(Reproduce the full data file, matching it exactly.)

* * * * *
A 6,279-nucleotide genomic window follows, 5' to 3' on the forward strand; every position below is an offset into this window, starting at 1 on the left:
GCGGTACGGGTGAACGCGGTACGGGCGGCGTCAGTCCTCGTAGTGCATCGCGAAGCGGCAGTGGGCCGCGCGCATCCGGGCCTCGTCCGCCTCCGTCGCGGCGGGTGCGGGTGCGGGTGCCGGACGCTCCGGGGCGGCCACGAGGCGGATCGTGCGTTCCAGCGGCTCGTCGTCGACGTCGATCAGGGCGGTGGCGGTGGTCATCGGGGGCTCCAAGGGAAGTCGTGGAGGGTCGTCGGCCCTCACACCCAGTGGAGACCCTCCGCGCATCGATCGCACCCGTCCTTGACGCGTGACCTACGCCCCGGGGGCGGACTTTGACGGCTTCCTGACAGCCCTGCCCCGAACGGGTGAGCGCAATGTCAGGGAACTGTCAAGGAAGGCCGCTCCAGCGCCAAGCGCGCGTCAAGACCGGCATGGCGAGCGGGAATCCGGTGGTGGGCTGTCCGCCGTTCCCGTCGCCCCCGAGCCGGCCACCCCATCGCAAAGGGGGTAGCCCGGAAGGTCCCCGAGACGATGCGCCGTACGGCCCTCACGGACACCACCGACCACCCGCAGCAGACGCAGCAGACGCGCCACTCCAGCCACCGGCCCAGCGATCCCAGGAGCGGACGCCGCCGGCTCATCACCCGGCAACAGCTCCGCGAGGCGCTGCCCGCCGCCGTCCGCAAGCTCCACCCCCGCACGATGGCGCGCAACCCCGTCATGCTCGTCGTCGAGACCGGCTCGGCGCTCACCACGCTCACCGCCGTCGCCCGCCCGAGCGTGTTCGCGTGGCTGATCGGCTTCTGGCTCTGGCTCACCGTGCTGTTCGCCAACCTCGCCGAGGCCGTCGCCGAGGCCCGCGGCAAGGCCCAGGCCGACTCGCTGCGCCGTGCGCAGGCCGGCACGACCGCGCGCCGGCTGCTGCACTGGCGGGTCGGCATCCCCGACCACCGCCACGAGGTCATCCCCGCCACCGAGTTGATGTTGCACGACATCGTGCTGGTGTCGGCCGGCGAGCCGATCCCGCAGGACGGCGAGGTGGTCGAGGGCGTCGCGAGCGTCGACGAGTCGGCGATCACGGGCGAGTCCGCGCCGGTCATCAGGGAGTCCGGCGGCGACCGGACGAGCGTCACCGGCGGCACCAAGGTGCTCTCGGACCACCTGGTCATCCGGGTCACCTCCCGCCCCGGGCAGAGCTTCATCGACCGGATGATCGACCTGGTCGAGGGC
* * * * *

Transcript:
A 6,279-nucleotide genomic window follows, 5' to 3' on the forward strand; every position below is an offset into this window, starting at 1 on the left:
GCGGTACGGGTGAACGCGGTACGGGCGGCGTCAGTCCTCGTAGTGCATCGCGAAGCGGCAGTGGGCCGCGCGCATCCGGGCCTCGTCCGCCTCCGTCGCGGCGGGTGCGGGTGCGGGTGCCGGACGCTCCGGGGCGGCCACGAGGCGGATCGTGCGTTCCAGCGGCTCGTCGTCGACGTCGATCAGGGCGGTGGCGGTGGTCATCGGGGGCTCCAAGGGAAGTCGTGGAGGGTCGTCGGCCCTCACACCCAGTGGAGACCCTCCGCGCATCGATCGCACCCGTCCTTGACGCGTGACCTACGCCCCGGGGGCGGACTTTGACGGCTTCCTGACAGCCCTGCCCCGAACGGGTGAGCGCAATGTCAGGGAACTGTCAAGGAAGGCCGCTCCAGCGCCAAGCGCGCGTCAAGACCGGCATGGCGAGCGGGAATCCGGTGGTGGGCTGTCCGCCGTTCCCGTCGCCCCCGAGCCGGCCACCCCATCGCAAAGGGGGTAGCCCGGAAGGTCCCCGAGACGATGCGCCGTACGGCCCTCACGGACACCACCGACCACCCGCAGCAGACGCAGCAGACGCGCCACTCCAGCCACCGGCCCAGCGATCCCAGGAGCGGACGCCGCCGGCTCATCACCCGGCAACAGCTCCGCGAGGCGCTGCCCGCCGCCGTCCGCAAGCTCCACCCCCGCACGATGGCGCGCAACCCCGTCATGCTCGTCGTCGAGACCGGCTCGGCGCTCACCACGCTCACCGCCGTCGCCCGCCCGAGCGTGTTCGCGTGGCTGATCGGCTTCTGGCTCTGGCTCACCGTGCTGTTCGCCAACCTCGCCGAGGCCGTCGCCGAGGCCCGCGGCAAGGCCCAGGCCGACTCGCTGCGCCGTGCGCAGGCCGGCACGACCGCGCGCCGGCTGCTGCACTGGCGGGTCGGCATCCCCGACCACCGCCACGAGGTCATCCCCGCCACCGAGTTGATGTTGCACGACATCGTGCTGGTGTCGGCCGGCGAGCCGATCCCGCAGGACGGCGAGGTGGTCGAGGGCGTCGCGAGCGTCGACGAGTCGGCGATCACGGGCGAGTCCGCGCCGGTCATCAGGGAGTCCGGCGGCGACCGGACGAGCGTCACCGGCGGCACCAAGGTGCTCTCGGACCACCTGGTCATCCGGGTCACCTCCCGCCCCGGGCAGAGCTTCATCGACCGGATGATCGACCTGGTCGAGGGC